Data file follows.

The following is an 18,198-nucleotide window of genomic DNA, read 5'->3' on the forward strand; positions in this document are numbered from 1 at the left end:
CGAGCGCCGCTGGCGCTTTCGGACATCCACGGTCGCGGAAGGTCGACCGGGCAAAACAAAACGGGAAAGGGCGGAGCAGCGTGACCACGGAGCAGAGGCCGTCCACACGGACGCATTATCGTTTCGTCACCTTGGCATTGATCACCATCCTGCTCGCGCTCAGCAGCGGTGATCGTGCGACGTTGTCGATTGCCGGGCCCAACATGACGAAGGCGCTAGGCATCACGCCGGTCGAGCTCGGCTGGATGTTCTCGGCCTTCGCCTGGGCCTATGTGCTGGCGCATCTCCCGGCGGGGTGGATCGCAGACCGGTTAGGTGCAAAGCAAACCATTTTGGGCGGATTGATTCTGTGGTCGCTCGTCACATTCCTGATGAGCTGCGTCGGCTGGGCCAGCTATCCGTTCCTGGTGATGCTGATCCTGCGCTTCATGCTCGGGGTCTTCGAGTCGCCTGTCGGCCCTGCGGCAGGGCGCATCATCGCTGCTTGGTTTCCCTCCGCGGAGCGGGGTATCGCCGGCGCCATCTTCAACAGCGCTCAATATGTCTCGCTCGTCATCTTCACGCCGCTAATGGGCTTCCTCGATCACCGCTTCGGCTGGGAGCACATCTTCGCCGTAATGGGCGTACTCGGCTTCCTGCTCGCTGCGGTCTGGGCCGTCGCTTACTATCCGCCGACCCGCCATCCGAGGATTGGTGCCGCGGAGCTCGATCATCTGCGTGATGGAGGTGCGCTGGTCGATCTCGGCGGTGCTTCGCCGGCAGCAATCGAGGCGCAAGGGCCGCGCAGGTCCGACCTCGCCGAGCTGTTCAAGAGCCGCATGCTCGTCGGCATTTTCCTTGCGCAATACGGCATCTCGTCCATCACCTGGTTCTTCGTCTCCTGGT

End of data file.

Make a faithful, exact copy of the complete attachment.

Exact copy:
The following is an 18,198-nucleotide window of genomic DNA, read 5'->3' on the forward strand; positions in this document are numbered from 1 at the left end:
CGAGCGCCGCTGGCGCTTTCGGACATCCACGGTCGCGGAAGGTCGACCGGGCAAAACAAAACGGGAAAGGGCGGAGCAGCGTGACCACGGAGCAGAGGCCGTCCACACGGACGCATTATCGTTTCGTCACCTTGGCATTGATCACCATCCTGCTCGCGCTCAGCAGCGGTGATCGTGCGACGTTGTCGATTGCCGGGCCCAACATGACGAAGGCGCTAGGCATCACGCCGGTCGAGCTCGGCTGGATGTTCTCGGCCTTCGCCTGGGCCTATGTGCTGGCGCATCTCCCGGCGGGGTGGATCGCAGACCGGTTAGGTGCAAAGCAAACCATTTTGGGCGGATTGATTCTGTGGTCGCTCGTCACATTCCTGATGAGCTGCGTCGGCTGGGCCAGCTATCCGTTCCTGGTGATGCTGATCCTGCGCTTCATGCTCGGGGTCTTCGAGTCGCCTGTCGGCCCTGCGGCAGGGCGCATCATCGCTGCTTGGTTTCCCTCCGCGGAGCGGGGTATCGCCGGCGCCATCTTCAACAGCGCTCAATATGTCTCGCTCGTCATCTTCACGCCGCTAATGGGCTTCCTCGATCACCGCTTCGGCTGGGAGCACATCTTCGCCGTAATGGGCGTACTCGGCTTCCTGCTCGCTGCGGTCTGGGCCGTCGCTTACTATCCGCCGACCCGCCATCCGAGGATTGGTGCCGCGGAGCTCGATCATCTGCGTGATGGAGGTGCGCTGGTCGATCTCGGCGGTGCTTCGCCGGCAGCAATCGAGGCGCAAGGGCCGCGCAGGTCCGACCTCGCCGAGCTGTTCAAGAGCCGCATGCTCGTCGGCATTTTCCTTGCGCAATACGGCATCTCGTCCATCACCTGGTTCTTCGTCTCCTGGT